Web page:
However, I will offer a guess. (Note, this is my own personal opinion!) Levin has issues with the Republican Party going back to Reconstruction and what they failed to accomplish. He is also disappointed in what the American Revolution failed to accomplish. He is very much like Howard Zinn. But that is the problem, America was exceptional for what it was attempting. It initially failed to live up to our modern and presentists views. I wish our Founders were able to give equality to all, though nowhere else on such a scale was there anything close to early America in terms of political participation.
Thanks Chris, that was truly enlightening. I sure could have used you the other day in class to help me with a lesson that pushed my students to understand the various factors that prevented most Southern slave owners from emancipating their slaves after the Revolution. The goal of the lesson was to move beyond our own expectations to better understand the challenges that these men faced on a political/cultural/social and economic level. Yep…sounds a lot like presentism to me. I find it hard to believe how anyone who has followed my blog over the past few years could possibly arrive at such a characterization of my approach to history and/or the teaching of history.
Well, at least he remembered to provide a link this time around.
As some of you know I use the Dixie Outfitters website to give students in my Civil War courses a sense of the continued hold of the Lost Cause on our culture. In addition to examining the page devoted to their preferred view of the Civil War we do a quick survey of some of the t-shirts. This year one particular shirt caught the eye of my students, which gave me a chance to discuss the history and myth of black Confederates. We examined the t-shirt which depicts the Chandler Boys, which contains the following caption:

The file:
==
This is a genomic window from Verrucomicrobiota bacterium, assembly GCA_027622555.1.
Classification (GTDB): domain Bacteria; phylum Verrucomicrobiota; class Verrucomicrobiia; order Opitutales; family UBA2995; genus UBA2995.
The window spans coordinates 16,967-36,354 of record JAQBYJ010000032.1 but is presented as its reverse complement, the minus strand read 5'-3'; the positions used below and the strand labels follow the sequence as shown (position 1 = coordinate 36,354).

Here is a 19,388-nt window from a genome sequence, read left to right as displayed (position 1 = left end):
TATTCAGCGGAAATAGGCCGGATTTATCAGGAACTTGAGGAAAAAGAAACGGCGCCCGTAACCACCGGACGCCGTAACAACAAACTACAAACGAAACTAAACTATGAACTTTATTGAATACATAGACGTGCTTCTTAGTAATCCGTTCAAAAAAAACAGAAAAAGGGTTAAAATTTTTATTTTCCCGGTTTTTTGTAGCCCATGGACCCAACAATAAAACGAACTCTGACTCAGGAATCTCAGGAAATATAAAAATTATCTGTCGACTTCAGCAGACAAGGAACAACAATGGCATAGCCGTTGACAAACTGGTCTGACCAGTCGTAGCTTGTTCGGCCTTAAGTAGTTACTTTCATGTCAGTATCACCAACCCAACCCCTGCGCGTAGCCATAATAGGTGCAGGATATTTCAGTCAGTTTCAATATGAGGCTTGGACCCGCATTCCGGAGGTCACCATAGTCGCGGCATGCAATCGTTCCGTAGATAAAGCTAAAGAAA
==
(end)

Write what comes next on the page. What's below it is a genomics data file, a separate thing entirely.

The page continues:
Black Confederate Silas Chandler carried his wounded boyhood friend, Andrew Chandler, several miles on his back before loading him on a box car headed for an Atlanta hospital. After the war, they returned to their homes in Palo Alto, Mississippi where they remained close friends till death. Silas Chandler received a Confederate veteran’s pension and today lies in a grave decorated with a Confederate Iron Cross placed by the Mississippi Sons of Confederate Veterans.
Well, you can imagine my surprise when one of my students presented me with my very own Chandler Boys t-shirt. You may also be surprised to see that the student in question is African American. The story is pretty funny. Apparently, the store owner was very surprised to see a young black woman in his store asking for this particular t-shirt. The owner was pleased, however, to see that she was aware of the rich history of black Confederates and encouraged here to share this story with her friends. Needless to say, I was relieved that my student resisted getting into a debate about this subject as I am sure the store owner would have been defenseless against this student’s vast knowledge.
I was trying to find the perfect post to demonstrate the benefits of threaded comments as well as the other features that Disqus offers and came across the following from January 6, 2009 on Lee and historical memory. It’s not the post that I want you to focus on, but the comments. First, I think the discussion moves much more smoothly with the threaded format, but more importantly, your comments are incredibly thoughtful. Readers are engaged with the topic at hand and are listening to one another. Hell, I don’t think you are going to find a more thoughtful and intelligent group of readers anywhere else in the blogosphere. Give yourselves a hand and give Disqus a try.